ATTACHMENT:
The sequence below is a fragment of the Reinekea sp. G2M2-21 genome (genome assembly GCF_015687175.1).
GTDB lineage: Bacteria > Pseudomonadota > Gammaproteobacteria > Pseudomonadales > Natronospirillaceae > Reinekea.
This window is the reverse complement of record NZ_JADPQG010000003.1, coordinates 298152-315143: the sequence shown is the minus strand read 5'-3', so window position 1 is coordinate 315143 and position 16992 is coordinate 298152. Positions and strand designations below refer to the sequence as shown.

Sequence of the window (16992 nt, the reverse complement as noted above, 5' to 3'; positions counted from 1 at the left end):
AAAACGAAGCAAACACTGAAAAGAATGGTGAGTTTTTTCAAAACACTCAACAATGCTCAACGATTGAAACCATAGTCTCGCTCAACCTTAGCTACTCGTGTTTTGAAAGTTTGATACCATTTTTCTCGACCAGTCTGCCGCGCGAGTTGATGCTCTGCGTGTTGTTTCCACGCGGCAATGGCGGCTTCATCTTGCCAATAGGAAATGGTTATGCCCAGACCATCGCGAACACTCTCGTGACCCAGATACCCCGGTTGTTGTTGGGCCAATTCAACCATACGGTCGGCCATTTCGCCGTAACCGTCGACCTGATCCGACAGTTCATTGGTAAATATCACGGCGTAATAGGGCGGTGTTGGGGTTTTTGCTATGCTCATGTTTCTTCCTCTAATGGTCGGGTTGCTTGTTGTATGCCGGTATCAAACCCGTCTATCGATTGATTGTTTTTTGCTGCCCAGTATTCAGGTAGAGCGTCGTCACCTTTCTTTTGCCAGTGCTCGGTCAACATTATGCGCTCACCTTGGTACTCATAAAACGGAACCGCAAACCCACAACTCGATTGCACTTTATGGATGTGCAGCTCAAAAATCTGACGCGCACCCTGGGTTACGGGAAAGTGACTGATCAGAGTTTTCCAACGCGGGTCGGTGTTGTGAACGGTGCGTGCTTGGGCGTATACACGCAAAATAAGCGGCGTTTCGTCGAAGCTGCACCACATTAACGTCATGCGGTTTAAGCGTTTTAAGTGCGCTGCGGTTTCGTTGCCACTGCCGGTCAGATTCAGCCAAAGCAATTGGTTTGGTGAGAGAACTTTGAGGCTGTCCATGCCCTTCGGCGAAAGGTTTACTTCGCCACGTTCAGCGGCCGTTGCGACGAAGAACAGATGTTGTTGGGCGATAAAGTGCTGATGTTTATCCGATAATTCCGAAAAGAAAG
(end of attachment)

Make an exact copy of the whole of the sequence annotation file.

The sequence below is a fragment of the Reinekea sp. G2M2-21 genome (genome assembly GCF_015687175.1).
GTDB lineage: Bacteria > Pseudomonadota > Gammaproteobacteria > Pseudomonadales > Natronospirillaceae > Reinekea.
This window is the reverse complement of record NZ_JADPQG010000003.1, coordinates 298152-315143: the sequence shown is the minus strand read 5'-3', so window position 1 is coordinate 315143 and position 16992 is coordinate 298152. Positions and strand designations below refer to the sequence as shown.

Sequence of the window (16992 nt, the reverse complement as noted above, 5' to 3'; positions counted from 1 at the left end):
AAAACGAAGCAAACACTGAAAAGAATGGTGAGTTTTTTCAAAACACTCAACAATGCTCAACGATTGAAACCATAGTCTCGCTCAACCTTAGCTACTCGTGTTTTGAAAGTTTGATACCATTTTTCTCGACCAGTCTGCCGCGCGAGTTGATGCTCTGCGTGTTGTTTCCACGCGGCAATGGCGGCTTCATCTTGCCAATAGGAAATGGTTATGCCCAGACCATCGCGAACACTCTCGTGACCCAGATACCCCGGTTGTTGTTGGGCCAATTCAACCATACGGTCGGCCATTTCGCCGTAACCGTCGACCTGATCCGACAGTTCATTGGTAAATATCACGGCGTAATAGGGCGGTGTTGGGGTTTTTGCTATGCTCATGTTTCTTCCTCTAATGGTCGGGTTGCTTGTTGTATGCCGGTATCAAACCCGTCTATCGATTGATTGTTTTTTGCTGCCCAGTATTCAGGTAGAGCGTCGTCACCTTTCTTTTGCCAGTGCTCGGTCAACATTATGCGCTCACCTTGGTACTCATAAAACGGAACCGCAAACCCACAACTCGATTGCACTTTATGGATGTGCAGCTCAAAAATCTGACGCGCACCCTGGGTTACGGGAAAGTGACTGATCAGAGTTTTCCAACGCGGGTCGGTGTTGTGAACGGTGCGTGCTTGGGCGTATACACGCAAAATAAGCGGCGTTTCGTCGAAGCTGCACCACATTAACGTCATGCGGTTTAAGCGTTTTAAGTGCGCTGCGGTTTCGTTGCCACTGCCGGTCAGATTCAGCCAAAGCAATTGGTTTGGTGAGAGAACTTTGAGGCTGTCCATGCCCTTCGGCGAAAGGTTTACTTCGCCACGTTCAGCGGCCGTTGCGACGAAGAACAGATGTTGTTGGGCGATAAAGTGCTGATGTTTATCCGATAATTCCGAAAAGAAAG